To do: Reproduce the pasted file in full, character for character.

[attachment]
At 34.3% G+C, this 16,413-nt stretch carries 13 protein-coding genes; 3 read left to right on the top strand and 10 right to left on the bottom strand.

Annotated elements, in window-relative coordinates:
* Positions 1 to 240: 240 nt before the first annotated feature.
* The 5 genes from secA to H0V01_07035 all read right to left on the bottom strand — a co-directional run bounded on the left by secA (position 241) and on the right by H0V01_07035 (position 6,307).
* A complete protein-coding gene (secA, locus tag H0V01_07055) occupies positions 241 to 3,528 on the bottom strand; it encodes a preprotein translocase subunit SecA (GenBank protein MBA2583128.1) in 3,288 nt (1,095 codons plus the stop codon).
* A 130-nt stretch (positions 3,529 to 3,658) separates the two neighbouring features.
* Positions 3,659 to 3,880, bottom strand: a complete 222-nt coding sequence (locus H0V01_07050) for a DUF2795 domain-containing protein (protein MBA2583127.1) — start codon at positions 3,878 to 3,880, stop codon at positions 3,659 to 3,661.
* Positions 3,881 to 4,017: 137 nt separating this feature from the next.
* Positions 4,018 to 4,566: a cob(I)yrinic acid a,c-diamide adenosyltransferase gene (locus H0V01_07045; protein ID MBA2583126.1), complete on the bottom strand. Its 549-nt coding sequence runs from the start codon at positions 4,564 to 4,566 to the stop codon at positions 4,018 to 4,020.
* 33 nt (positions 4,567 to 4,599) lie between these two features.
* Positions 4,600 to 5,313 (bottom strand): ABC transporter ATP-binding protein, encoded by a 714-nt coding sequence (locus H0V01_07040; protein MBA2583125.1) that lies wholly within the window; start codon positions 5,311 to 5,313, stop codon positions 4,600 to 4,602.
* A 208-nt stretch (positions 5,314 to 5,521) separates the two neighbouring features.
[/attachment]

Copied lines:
At 34.3% G+C, this 16,413-nt stretch carries 13 protein-coding genes; 3 read left to right on the top strand and 10 right to left on the bottom strand.

Annotated elements, in window-relative coordinates:
* Positions 1 to 240: 240 nt before the first annotated feature.
* The 5 genes from secA to H0V01_07035 all read right to left on the bottom strand — a co-directional run bounded on the left by secA (position 241) and on the right by H0V01_07035 (position 6,307).
* A complete protein-coding gene (secA, locus tag H0V01_07055) occupies positions 241 to 3,528 on the bottom strand; it encodes a preprotein translocase subunit SecA (GenBank protein MBA2583128.1) in 3,288 nt (1,095 codons plus the stop codon).
* A 130-nt stretch (positions 3,529 to 3,658) separates the two neighbouring features.
* Positions 3,659 to 3,880, bottom strand: a complete 222-nt coding sequence (locus H0V01_07050) for a DUF2795 domain-containing protein (protein MBA2583127.1) — start codon at positions 3,878 to 3,880, stop codon at positions 3,659 to 3,661.
* Positions 3,881 to 4,017: 137 nt separating this feature from the next.
* Positions 4,018 to 4,566: a cob(I)yrinic acid a,c-diamide adenosyltransferase gene (locus H0V01_07045; protein ID MBA2583126.1), complete on the bottom strand. Its 549-nt coding sequence runs from the start codon at positions 4,564 to 4,566 to the stop codon at positions 4,018 to 4,020.
* 33 nt (positions 4,567 to 4,599) lie between these two features.
* Positions 4,600 to 5,313 (bottom strand): ABC transporter ATP-binding protein, encoded by a 714-nt coding sequence (locus H0V01_07040; protein MBA2583125.1) that lies wholly within the window; start codon positions 5,311 to 5,313, stop codon positions 4,600 to 4,602.
* A 208-nt stretch (positions 5,314 to 5,521) separates the two neighbouring features.